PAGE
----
Tales From the Back of the Closet

The calendar says spring and my thoughts have turned to cleaning out my closet. In my case, plenty of  thinking = no actual doing. How exciting (let alone easy to get dressed) would life be if I could just locate half the clothing stored in there somewhere; not that my closet aspirations rise anywhere near the level of something seen in The Coveteur.

I’ve sadly become a silent stalker of The Real Real (high-end consignment which will send an actual human to amass a collection of valued castoffs) and Fitz (yourfitz.com) which dispatches two organizer/stylists to your house for several hours to weed out/ prune/cultivate your overgrown closet and even (time allowing) make wardrobe suggestions. I have not actually been able to click here to challenge either of these sites to make good on their claims. I’m pretty sure it would take the wielding of a weed whacker to machete through this turf of overgrown, over burgeoned and overburdened closet acreage.

They say the average person wears only 20% of their wardrobe with any regularity. My numbers may be even lower lately as I live off a fairly steady winter diet consisting of a rotating stack of skinny jeans. All of that changes drastically once warmer weather arrives. If my closet had an eating disorder it would be gluttony: I need it to binge and purge. A Freudian’s diagnosis: anal retentive. Many ill advised purchases have taken up residence due to TFW you spy something, be it at a sample sale; an exotic locale; or from SUI (Shopping Under the Influence). For sure, drunk shopping is regrettable but couple it with the exotic locale and you’ve got real potential for trouble. Unfortunately, I know firsthand.

Once, after a wine-soaked lunch at The Ivy, I ventured over to Rodeo Drive and purchased a very expensive, somewhat heinous silver cocktail dress, oddly enough from the short-lived line of (see book cover) Chris Benz — that almost fit.  Of course by the time I had a possible occasion to wear it, it didn’t come close to fitting. (I don’t know about your experiences but in my closet resides an evil genie with magically unwanted powers. How else to explain clothing that’s been shrunken in the hip area)!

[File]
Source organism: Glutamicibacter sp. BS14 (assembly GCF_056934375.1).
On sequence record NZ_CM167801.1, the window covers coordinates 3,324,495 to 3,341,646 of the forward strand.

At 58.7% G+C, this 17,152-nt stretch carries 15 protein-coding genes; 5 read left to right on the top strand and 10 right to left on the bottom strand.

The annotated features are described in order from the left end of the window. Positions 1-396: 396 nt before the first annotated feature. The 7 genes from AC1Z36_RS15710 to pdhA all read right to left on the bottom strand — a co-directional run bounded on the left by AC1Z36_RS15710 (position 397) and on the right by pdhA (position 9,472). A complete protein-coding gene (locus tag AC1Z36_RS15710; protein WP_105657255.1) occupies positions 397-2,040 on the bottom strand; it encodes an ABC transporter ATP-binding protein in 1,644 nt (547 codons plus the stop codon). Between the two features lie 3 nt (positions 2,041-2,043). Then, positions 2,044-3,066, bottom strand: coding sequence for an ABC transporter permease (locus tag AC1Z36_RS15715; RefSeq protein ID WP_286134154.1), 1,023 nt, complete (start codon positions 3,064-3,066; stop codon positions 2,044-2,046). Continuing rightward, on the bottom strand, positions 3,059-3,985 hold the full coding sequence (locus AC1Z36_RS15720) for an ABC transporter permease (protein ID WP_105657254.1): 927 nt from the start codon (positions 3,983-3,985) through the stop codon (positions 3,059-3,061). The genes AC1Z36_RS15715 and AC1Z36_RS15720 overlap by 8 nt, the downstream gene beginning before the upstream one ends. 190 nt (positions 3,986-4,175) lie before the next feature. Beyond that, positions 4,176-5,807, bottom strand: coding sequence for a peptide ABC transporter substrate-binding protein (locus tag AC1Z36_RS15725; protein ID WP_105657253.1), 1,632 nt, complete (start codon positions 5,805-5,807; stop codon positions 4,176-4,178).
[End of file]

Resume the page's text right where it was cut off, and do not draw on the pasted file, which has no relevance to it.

Annabella Hochschild
Crayola dress bought for $8 at St. Marks Place

Since misery loves company, imagine my glee in finding this delightful little diversion entitled “I Actually Wore This: Clothes We Can’t Believe We Bought” (out next Tuesday — preorder here ). This is the brainchild of Emmy-nominated writer and filmmaker Tom Coleman with photos by fashion, portrait and celebrity photographer Jerome Jakubiec. I was intrigued the minute I laid eyes on the cover photo: the aforementioned Bill Blass Creative Director Chris Benz in a Comme des Garcons leather rabbit-eared baseball cap purchased in Tokyo. “If I was invited to an Easter Egg Hunt at a leather bar, I’d have just the thing.” If Rei Kawakubo had anything to do with it perhaps he can drag it out for the upcoming Met Gala, although Madonna already did those Louis Vuitton rabbit ears). Hmmm…your thoughts?

Linda Fargo

Inside the book are 80 photos with brief narrative accounts, emulating the form of street-style chronicles like The Sartorialist but with a twist, from a varied group (no word on how they were selected) of normally style conscious individuals. Perhaps most notably is Bergdorf’s Linda Fargo — a hot pink Philip Lim suit “the color of strawberry Twizzlers” worn, unforgivably in a sea of black is the worst she can come up with? I noticed that many of the items of questionable taste were those deemed an unflattering or obnoxious color, those that culturally appropriated (there’s that exotic locale for you), are too costume-y,  or those that just didn’t suit the occasion or the lifestyle they were purchased for. Here’s how Coleman explains it: